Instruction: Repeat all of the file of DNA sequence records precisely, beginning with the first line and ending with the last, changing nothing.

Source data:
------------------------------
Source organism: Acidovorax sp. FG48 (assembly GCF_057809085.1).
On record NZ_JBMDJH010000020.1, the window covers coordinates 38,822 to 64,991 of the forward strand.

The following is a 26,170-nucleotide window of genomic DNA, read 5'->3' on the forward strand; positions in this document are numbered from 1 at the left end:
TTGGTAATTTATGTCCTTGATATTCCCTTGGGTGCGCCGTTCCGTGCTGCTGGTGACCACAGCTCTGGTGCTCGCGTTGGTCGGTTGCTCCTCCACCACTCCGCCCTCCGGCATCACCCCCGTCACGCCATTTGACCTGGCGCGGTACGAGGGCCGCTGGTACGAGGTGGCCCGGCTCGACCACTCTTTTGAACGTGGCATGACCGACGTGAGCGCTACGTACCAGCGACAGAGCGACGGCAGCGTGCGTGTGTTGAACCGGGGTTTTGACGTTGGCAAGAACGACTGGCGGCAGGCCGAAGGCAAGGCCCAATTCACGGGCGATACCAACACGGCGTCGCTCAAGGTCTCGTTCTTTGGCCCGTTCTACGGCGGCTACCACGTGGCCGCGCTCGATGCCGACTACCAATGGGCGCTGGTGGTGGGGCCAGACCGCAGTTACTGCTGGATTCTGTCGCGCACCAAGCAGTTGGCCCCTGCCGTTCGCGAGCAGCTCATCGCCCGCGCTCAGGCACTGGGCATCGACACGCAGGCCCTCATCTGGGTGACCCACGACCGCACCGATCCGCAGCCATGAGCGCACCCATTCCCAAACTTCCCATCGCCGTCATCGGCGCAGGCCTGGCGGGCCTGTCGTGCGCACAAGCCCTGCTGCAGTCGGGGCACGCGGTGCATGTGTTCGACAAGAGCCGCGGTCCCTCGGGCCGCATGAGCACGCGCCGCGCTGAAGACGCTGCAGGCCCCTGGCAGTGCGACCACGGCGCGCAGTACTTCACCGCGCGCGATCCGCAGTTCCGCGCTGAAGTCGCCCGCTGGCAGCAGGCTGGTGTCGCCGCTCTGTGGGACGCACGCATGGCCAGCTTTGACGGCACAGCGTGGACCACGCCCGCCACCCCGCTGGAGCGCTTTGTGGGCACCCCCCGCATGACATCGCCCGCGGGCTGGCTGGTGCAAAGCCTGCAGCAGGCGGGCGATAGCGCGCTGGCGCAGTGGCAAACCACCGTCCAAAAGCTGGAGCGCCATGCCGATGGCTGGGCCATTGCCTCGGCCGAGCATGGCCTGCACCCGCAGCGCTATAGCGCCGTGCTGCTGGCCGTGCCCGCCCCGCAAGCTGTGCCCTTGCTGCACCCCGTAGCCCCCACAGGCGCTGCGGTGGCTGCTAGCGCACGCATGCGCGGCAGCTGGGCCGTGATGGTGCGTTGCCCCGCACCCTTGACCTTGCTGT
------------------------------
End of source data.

Source organism: Acidovorax sp. FG48 (assembly GCF_057809085.1).
On record NZ_JBMDJH010000020.1, the window covers coordinates 38,822 to 64,991 of the forward strand.

The following is a 26,170-nucleotide window of genomic DNA, read 5'->3' on the forward strand; positions in this document are numbered from 1 at the left end:
TTGGTAATTTATGTCCTTGATATTCCCTTGGGTGCGCCGTTCCGTGCTGCTGGTGACCACAGCTCTGGTGCTCGCGTTGGTCGGTTGCTCCTCCACCACTCCGCCCTCCGGCATCACCCCCGTCACGCCATTTGACCTGGCGCGGTACGAGGGCCGCTGGTACGAGGTGGCCCGGCTCGACCACTCTTTTGAACGTGGCATGACCGACGTGAGCGCTACGTACCAGCGACAGAGCGACGGCAGCGTGCGTGTGTTGAACCGGGGTTTTGACGTTGGCAAGAACGACTGGCGGCAGGCCGAAGGCAAGGCCCAATTCACGGGCGATACCAACACGGCGTCGCTCAAGGTCTCGTTCTTTGGCCCGTTCTACGGCGGCTACCACGTGGCCGCGCTCGATGCCGACTACCAATGGGCGCTGGTGGTGGGGCCAGACCGCAGTTACTGCTGGATTCTGTCGCGCACCAAGCAGTTGGCCCCTGCCGTTCGCGAGCAGCTCATCGCCCGCGCTCAGGCACTGGGCATCGACACGCAGGCCCTCATCTGGGTGACCCACGACCGCACCGATCCGCAGCCATGAGCGCACCCATTCCCAAACTTCCCATCGCCGTCATCGGCGCAGGCCTGGCGGGCCTGTCGTGCGCACAAGCCCTGCTGCAGTCGGGGCACGCGGTGCATGTGTTCGACAAGAGCCGCGGTCCCTCGGGCCGCATGAGCACGCGCCGCGCTGAAGACGCTGCAGGCCCCTGGCAGTGCGACCACGGCGCGCAGTACTTCACCGCGCGCGATCCGCAGTTCCGCGCTGAAGTCGCCCGCTGGCAGCAGGCTGGTGTCGCCGCTCTGTGGGACGCACGCATGGCCAGCTTTGACGGCACAGCGTGGACCACGCCCGCCACCCCGCTGGAGCGCTTTGTGGGCACCCCCCGCATGACATCGCCCGCGGGCTGGCTGGTGCAAAGCCTGCAGCAGGCGGGCGATAGCGCGCTGGCGCAGTGGCAAACCACCGTCCAAAAGCTGGAGCGCCATGCCGATGGCTGGGCCATTGCCTCGGCCGAGCATGGCCTGCACCCGCAGCGCTATAGCGCCGTGCTGCTGGCCGTGCCCGCCCCGCAAGCTGTGCCCTTGCTGCACCCCGTAGCCCCCACAGGCGCTGCGGTGGCTGCTAGCGCACGCATGCGCGGCAGCTGGGCCGTGATGGTGCGTTGCCCCGCACCCTTGACCTTGCTGT